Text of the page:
At face value, the response by Enersource to the public seems valid, but only with regards to the building. The rest of their response seems to be “we have the lowest rates, we know what we are doing, … trust us”. Getting back to the building, one has to believe that either this fact about the new building being the cheapest option was not presented to the OEB, or if it was, it was not sufficient. Perhaps the OEB is saying that even if the new building was the lowest option available, Enersource should have considered options for recouping some money for all of the excessive space they now find themselves with. If it was the lowest option, is it still fair to force that cost on ratepayers? Shouldn’t the utility look into options to mitigate that burden on ratepayers?
On a side note, perhaps Enersource should have considered moving into a better location after the train derailment in 1979. Having the head office for an essential service located right next to a railroad line was probably not a good idea. To remain there after a train actually derailed is an even worse idea.The second point made by the OEB was that Enersource was unable to provide examples of cost/benefit analyses that it had used when deciding whether to proceed with particular projects. They give two examples in the report, but there are sure to be others that weren’t in the report. Only minor items are usually put forth to watch dog entities. With conflict of interest allegations dogging members of the board, are we really to believe that there are no conflict of interest situations going on within Enersource? Why do projects with no apparent benefit go forward? Either for image, or, … somebody is making money in the project.
The third and most troubling finding to me from the OEB report was Enersource’s repeated resistance to the suggestion that it should look to other utilities to assess its own level of efficiency and to examine whether more efficient approaches are available. From the report: “the Board as an economic regulator acts as a proxy for competition, and therefore it is not surprising that comparative analysis would play a part in the Board’s analysis. Enersource maintained that it could demonstrate its level of efficiency by comparing its own performance over time, and the Board agrees that this is one approach to examining efficiency; however, it says nothing about whether the company is as efficient as it could be. For that type of analysis, some form of external comparison or external analysis is required. The company repeatedly stated that it did not compare itself to other distributors when assessing its operations for efficiency.”. The OEB found that Enersource is clearly lagging its peers on OM&A (operating and maintenance costs) measures. The OEB essentially said that Enersource should consider comparing itself with its peers in the industry using common metrics in order to find efficiencies internally before looking to burden ratepayers with cost increases. Enersource seems to refuse this thinking.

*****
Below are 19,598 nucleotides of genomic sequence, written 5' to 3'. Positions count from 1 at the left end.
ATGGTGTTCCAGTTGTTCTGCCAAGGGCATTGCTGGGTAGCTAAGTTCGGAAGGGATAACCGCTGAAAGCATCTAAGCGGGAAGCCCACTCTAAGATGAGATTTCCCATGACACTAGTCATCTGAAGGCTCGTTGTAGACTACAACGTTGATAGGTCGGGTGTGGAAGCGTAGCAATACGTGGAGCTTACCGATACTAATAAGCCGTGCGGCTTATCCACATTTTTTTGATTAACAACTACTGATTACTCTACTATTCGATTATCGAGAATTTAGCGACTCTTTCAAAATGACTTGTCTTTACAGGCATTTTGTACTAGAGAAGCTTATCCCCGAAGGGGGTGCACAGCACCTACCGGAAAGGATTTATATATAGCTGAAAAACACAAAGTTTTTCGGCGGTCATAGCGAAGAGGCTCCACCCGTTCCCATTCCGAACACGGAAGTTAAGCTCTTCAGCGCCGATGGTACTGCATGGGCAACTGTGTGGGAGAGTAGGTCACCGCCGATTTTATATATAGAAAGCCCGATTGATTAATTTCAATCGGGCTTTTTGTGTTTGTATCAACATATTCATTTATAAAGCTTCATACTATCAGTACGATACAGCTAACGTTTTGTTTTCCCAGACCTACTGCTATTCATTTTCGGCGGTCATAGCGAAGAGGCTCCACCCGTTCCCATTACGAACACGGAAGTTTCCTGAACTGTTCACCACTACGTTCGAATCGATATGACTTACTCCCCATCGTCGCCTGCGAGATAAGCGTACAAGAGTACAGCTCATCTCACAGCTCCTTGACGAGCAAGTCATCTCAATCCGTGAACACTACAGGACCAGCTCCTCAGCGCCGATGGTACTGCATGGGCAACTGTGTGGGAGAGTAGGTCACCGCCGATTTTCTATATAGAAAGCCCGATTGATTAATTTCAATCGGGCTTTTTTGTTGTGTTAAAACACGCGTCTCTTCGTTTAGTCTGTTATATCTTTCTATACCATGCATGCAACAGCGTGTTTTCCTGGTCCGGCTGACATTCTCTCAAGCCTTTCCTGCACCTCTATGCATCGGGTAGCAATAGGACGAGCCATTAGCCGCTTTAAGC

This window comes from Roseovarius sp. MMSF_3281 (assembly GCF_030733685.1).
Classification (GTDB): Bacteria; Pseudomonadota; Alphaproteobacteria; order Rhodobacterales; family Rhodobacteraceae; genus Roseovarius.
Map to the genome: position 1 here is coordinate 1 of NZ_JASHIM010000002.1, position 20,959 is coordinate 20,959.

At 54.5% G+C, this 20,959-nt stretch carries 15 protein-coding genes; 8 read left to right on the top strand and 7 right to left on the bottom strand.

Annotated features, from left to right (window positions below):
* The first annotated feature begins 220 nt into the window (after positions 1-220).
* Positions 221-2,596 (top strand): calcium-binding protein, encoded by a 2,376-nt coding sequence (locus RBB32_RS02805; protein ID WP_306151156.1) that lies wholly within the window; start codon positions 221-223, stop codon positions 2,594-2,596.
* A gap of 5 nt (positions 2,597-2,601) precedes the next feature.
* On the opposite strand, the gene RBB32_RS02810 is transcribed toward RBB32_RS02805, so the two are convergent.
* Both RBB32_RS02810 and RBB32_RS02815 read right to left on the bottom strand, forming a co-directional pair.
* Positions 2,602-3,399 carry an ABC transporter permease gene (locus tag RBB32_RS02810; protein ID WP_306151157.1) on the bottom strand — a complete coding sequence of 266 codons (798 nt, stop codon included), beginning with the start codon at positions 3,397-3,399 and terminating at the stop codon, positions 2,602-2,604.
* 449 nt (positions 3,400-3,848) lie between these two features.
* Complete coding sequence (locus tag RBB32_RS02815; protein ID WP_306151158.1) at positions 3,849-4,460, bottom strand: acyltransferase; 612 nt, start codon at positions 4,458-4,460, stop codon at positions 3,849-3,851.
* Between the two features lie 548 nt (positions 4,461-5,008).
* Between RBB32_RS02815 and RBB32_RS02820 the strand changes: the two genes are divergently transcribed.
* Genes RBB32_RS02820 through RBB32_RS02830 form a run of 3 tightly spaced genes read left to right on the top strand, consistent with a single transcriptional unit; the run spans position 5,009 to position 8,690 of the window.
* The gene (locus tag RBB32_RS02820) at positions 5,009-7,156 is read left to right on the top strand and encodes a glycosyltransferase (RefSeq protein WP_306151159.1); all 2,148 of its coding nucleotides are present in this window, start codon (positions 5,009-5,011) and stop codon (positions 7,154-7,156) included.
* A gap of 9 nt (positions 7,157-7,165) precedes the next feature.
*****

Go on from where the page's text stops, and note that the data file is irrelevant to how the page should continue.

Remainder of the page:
[MISSISSAUGAWATCH interrupted by City of Mississauga Corporate Security] Okay. Oh. You mean I gotta go.
MISSISSAUGAWATCH reading email sent by “Joe Citizen” at the “Rogues Gallery”(aka Citizens of the Year), February 6, 2013
No surprise. Security kicked me out. So I’m here in the Rogues Gallery. There are the people who made MYTHissauga, MYTHissauga. So I’m just going to continue reading this last paragraph. Hopefully I’ll be successful.
Okay. Here we go:
This is the key finding for me. One needs only look at the executive parking lot at Enersource to see where they might want to start looking for deficiencies. Is it really necessary for any executive of a public utility to drive a luxury vehicle? Wouldn’t an electric vehicle be a great signal to Mississauga residents? Was it really necessary for Enersource to re-brand itself with a new logo and colors? It’s not like residents have options with regards to electricity. We have to take it from Enersource, at the rates determined by the OEB. A shiny new logo (at whatever cost that might have been) won’t decrease our rates, but only increase them. And along those lines (that we really have no choice), do we really need to follow Enersource on Twitter and Facebook? Other than appearing hip, again, what cost savings do those initiatives provide?
I would strongly urge the ratepayers of Mississauga to do themselves a favor and read the OEB ruling, and like Enersource’s motto says, demand “more”.
And that’s the last of the thing here.
[VIDEO TRANSCRIPT ENDS]
“OMERS CEO Michael Nobrega and Mississauga Mayor Hazel McCallion in congratulatory hug after the televised Enersource public meeting January 22, 2009
Mississauga Councillor Katie Mahoney’s 2010 Financial Statements reveal both Michael Nobrega and David O’Brien donated $750.00 (maximum allowed) to her 2010 re-election campaign.